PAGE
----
It's too bad expereince isn't understood and valued for what it is. Often younger engineers haven;'t learned all the hard lessons that a more experienced engineer has. And thus will go through the same mistakes that could have been avoided had a grey beard been present.
Reminds me of an old telephone troubleshooting story (probably apocryphal).
Rural farmer notices his dog barks BEFORE his phone rings. Consistently. Not thinking he has a clairvoyant dog, he ends up calling for phone repair. Technician confirms story with a test - rings up the farmhouse, dog barks, THEN after a few seconds the phone rings.
Circuit topology: Rural farm house on long run from C.O. One side of phone line connected to ground wire to ground rod inserted in sandy (drought that year) soil near the house. Dog tied up outside using metal chain clipped to collar and to ground rod.
Cause and effect: Ring current can't flow to ground because of dry soil. Ends up tingling the dog instead, who then pees on the ground. Freshly conductive ground rod then conducts enough current to ring the phone and quit annoying the dog.
Moral: any time you see a time-related delay in a problem or resolution, open your mind to physical effects that have a time constant in about that interval. Don't look for macro causes for problems that happen in a microsecond, and don't look for prop delay causes for problems that fix themselves in ten seconds.
Back in the 70's when I worked in what later became known as Biomedical Engineering ina Hosptal, we were very conscious of the need to make equipment used as safe as possible. One morning a doctor came to me saying his desk had just given him a painful shock. He explained that he only felt the shock when he touched both the water tap in the nearby sink and the desk at the same time.
My meter confirmed there was 110VAC between the metal desk and the water tap. I put on some gloves, moved the desk away from the wall and measured again. No volts now.
I found that there was an outlet on the all behind the desk. The Outlet had one half of what was left of the plug from a lamp stuck in it. The metal blade still inserted in the hot side of the outlet was protruding just enough to make contact with the heavy metal desk when it was pushed gainst the wall.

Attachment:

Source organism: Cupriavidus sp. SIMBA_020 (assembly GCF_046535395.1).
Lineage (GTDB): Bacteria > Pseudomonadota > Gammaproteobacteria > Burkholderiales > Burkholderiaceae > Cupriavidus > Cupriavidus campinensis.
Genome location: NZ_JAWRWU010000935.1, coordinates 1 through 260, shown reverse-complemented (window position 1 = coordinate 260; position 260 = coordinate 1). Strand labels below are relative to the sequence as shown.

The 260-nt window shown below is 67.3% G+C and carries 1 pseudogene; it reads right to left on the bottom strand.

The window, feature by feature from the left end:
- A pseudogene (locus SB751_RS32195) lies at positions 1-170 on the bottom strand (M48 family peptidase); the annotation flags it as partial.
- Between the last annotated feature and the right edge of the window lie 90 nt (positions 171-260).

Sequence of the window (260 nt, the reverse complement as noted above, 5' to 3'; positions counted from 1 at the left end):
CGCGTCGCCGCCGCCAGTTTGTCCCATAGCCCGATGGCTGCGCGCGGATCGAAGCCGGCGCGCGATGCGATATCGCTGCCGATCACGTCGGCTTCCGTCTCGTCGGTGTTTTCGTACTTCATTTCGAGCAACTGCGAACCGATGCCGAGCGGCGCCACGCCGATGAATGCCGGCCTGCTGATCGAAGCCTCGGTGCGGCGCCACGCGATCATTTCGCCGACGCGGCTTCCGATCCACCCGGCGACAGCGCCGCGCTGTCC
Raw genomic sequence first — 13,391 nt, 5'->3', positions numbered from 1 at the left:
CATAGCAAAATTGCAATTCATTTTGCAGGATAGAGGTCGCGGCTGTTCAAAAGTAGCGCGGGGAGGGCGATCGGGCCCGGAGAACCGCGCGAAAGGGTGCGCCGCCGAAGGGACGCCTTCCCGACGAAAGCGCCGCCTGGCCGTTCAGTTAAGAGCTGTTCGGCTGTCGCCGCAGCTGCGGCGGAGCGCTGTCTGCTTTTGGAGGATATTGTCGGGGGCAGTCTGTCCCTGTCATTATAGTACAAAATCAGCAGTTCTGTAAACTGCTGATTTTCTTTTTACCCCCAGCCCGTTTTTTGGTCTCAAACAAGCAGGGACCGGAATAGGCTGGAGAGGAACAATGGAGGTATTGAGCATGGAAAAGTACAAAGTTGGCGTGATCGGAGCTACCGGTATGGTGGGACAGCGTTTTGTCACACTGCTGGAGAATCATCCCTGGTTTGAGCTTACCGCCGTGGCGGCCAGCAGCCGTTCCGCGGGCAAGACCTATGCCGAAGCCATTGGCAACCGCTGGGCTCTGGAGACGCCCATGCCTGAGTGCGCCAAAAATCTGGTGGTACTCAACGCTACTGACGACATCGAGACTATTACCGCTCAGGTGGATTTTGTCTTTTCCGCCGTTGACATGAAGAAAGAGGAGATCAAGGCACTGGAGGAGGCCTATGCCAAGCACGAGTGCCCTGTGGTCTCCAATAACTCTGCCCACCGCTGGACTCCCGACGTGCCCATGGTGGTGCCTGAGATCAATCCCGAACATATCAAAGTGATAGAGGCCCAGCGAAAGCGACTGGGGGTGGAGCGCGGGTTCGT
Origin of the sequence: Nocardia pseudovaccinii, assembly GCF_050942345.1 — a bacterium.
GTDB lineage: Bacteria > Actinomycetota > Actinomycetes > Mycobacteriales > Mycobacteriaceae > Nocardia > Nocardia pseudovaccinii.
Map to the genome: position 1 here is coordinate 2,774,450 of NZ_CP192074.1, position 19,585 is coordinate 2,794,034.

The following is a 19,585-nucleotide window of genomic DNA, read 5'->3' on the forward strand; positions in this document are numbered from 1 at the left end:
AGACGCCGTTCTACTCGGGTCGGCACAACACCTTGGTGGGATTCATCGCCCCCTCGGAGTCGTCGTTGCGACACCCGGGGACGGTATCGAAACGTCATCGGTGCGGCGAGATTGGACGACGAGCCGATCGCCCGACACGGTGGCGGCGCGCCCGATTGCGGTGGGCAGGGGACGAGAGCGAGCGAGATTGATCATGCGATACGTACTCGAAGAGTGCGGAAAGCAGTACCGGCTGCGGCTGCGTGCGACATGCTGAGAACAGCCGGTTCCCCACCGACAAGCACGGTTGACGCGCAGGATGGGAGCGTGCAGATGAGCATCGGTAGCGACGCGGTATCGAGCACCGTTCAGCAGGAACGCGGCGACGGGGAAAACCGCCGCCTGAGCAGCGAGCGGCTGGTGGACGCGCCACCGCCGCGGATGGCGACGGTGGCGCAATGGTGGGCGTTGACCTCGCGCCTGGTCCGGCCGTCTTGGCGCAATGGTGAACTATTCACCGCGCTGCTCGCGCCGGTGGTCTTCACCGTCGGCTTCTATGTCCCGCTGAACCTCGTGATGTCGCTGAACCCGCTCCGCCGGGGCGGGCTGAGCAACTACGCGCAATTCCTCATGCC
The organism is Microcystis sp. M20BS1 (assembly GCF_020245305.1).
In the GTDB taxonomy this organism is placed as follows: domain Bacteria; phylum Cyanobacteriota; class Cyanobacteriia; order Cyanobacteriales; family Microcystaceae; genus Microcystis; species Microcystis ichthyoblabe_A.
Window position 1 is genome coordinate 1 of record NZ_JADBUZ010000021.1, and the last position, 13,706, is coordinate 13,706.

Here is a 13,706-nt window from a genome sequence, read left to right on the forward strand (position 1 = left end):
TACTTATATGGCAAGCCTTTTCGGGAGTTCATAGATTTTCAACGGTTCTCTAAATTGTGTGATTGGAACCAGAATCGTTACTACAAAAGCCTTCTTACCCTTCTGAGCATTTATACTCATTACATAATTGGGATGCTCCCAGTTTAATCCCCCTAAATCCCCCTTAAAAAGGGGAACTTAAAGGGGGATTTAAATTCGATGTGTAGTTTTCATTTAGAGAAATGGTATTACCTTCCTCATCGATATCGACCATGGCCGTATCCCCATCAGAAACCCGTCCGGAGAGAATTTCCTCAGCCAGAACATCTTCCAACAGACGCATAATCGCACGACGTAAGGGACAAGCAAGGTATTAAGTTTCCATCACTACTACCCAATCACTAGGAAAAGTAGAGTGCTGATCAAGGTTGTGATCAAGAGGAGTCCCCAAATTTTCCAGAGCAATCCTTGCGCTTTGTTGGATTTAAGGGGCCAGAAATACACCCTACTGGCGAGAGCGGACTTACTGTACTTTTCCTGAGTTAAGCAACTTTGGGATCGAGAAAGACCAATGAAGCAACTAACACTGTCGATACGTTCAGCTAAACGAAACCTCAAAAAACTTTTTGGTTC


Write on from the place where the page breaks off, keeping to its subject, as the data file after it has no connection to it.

I extracted the metal blade with a pair of needle nose pliers [still wearing gloves.] and the desk was safe again. Thinking back, the desk could have electrocuted anyone who touched it.
Maybe it's because it's the end of the day, but I love part 2 of your comment, Doug! Seriously, though. The example harkens back to a much simpler time. Today, calculators are so complex, you wouldn't even know where to start to fix something like this.
I love this story. It's really a throwback to another day and age.
The whole concept of accountants being shocked by their calculators is interesting. Maybe as our political leaders add up the costs of their proposals, an acual shock could be distributed, causing a second thought.
I agree. The experience level of engineers and designers is a very important and often underrated aspect of one's value to a company. Some jobs in technology fields don't put a lot of emphasis on hard won experience. That is simply a matter of economics. For example in Software, if a company is working on new technologies and designs, experience in that field is likely to be short to begin with. Only generalized experience is helpful perhaps in the senior positions if they exist at all.
Frequently a particular project might only need new young guys with the latest and greatest tech skills and long years of experience don't really matter or are not so economical to acquire. After all senior engineers and designers presumably cost more than the younger guys.
I lament the fact, and it's my firm belief, that engineers who've come of age in the past 20 years (i.e., they've grown up in a digital world) are completely flummoxed when it comes to diagnosing problems such as you describe here. If you've never had to find the source of, and stanch, 60-cycle hum in an analog recording set up, then you may have book learnin', but you're lacking some vital real-world skills. Or, I could just be a cranky old(er) guy...
Digital healthcare devices and wearable electronic products need to be thoroughly tested, lest they live short, ignominious lives, an expert will tell attendees at UBM’s upcoming Designers of Things conference in San Jose, Calif.
Designers of electronic interfaces will need to be prepared to incorporate haptics in next generation products, an expert will tell attendees at the upcoming Designers of Things conference in San Jose, Calif.
The company says it anticipates high-definition video for home security and other uses will be the next mature technology integrated into the IoT domain, hence the introduction of its MatrixCam devkit.
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